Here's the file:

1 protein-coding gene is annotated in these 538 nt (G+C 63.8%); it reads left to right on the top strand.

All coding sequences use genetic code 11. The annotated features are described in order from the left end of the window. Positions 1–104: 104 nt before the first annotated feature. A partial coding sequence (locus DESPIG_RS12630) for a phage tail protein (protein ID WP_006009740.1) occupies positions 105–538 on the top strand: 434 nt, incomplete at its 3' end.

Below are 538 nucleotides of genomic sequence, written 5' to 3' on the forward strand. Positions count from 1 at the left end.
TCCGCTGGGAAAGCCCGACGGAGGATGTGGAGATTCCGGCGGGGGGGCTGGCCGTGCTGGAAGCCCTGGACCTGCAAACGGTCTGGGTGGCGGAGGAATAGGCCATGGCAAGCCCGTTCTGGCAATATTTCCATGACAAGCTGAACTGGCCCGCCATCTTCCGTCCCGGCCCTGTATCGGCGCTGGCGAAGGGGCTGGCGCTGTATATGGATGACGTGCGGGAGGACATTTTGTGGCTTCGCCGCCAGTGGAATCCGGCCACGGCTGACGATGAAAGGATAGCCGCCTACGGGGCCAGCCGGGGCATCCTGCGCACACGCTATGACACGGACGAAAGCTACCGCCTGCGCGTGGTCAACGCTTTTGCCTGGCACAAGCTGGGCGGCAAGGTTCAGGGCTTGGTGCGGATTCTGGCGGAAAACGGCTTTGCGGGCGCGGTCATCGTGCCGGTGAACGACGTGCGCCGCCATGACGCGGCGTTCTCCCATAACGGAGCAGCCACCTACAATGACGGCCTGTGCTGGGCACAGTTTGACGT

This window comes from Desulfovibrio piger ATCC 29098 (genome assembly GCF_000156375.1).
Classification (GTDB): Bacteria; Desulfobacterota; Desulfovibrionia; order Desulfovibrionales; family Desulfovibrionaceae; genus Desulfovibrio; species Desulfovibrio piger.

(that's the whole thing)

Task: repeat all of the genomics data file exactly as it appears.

1 protein-coding gene is annotated in these 538 nt (G+C 63.8%); it reads left to right on the top strand.

All coding sequences use genetic code 11. The annotated features are described in order from the left end of the window. Positions 1–104: 104 nt before the first annotated feature. A partial coding sequence (locus DESPIG_RS12630) for a phage tail protein (protein ID WP_006009740.1) occupies positions 105–538 on the top strand: 434 nt, incomplete at its 3' end.

Below are 538 nucleotides of genomic sequence, written 5' to 3' on the forward strand. Positions count from 1 at the left end.
TCCGCTGGGAAAGCCCGACGGAGGATGTGGAGATTCCGGCGGGGGGGCTGGCCGTGCTGGAAGCCCTGGACCTGCAAACGGTCTGGGTGGCGGAGGAATAGGCCATGGCAAGCCCGTTCTGGCAATATTTCCATGACAAGCTGAACTGGCCCGCCATCTTCCGTCCCGGCCCTGTATCGGCGCTGGCGAAGGGGCTGGCGCTGTATATGGATGACGTGCGGGAGGACATTTTGTGGCTTCGCCGCCAGTGGAATCCGGCCACGGCTGACGATGAAAGGATAGCCGCCTACGGGGCCAGCCGGGGCATCCTGCGCACACGCTATGACACGGACGAAAGCTACCGCCTGCGCGTGGTCAACGCTTTTGCCTGGCACAAGCTGGGCGGCAAGGTTCAGGGCTTGGTGCGGATTCTGGCGGAAAACGGCTTTGCGGGCGCGGTCATCGTGCCGGTGAACGACGTGCGCCGCCATGACGCGGCGTTCTCCCATAACGGAGCAGCCACCTACAATGACGGCCTGTGCTGGGCACAGTTTGACGT

This window comes from Desulfovibrio piger ATCC 29098 (genome assembly GCF_000156375.1).
Classification (GTDB): Bacteria; Desulfobacterota; Desulfovibrionia; order Desulfovibrionales; family Desulfovibrionaceae; genus Desulfovibrio; species Desulfovibrio piger.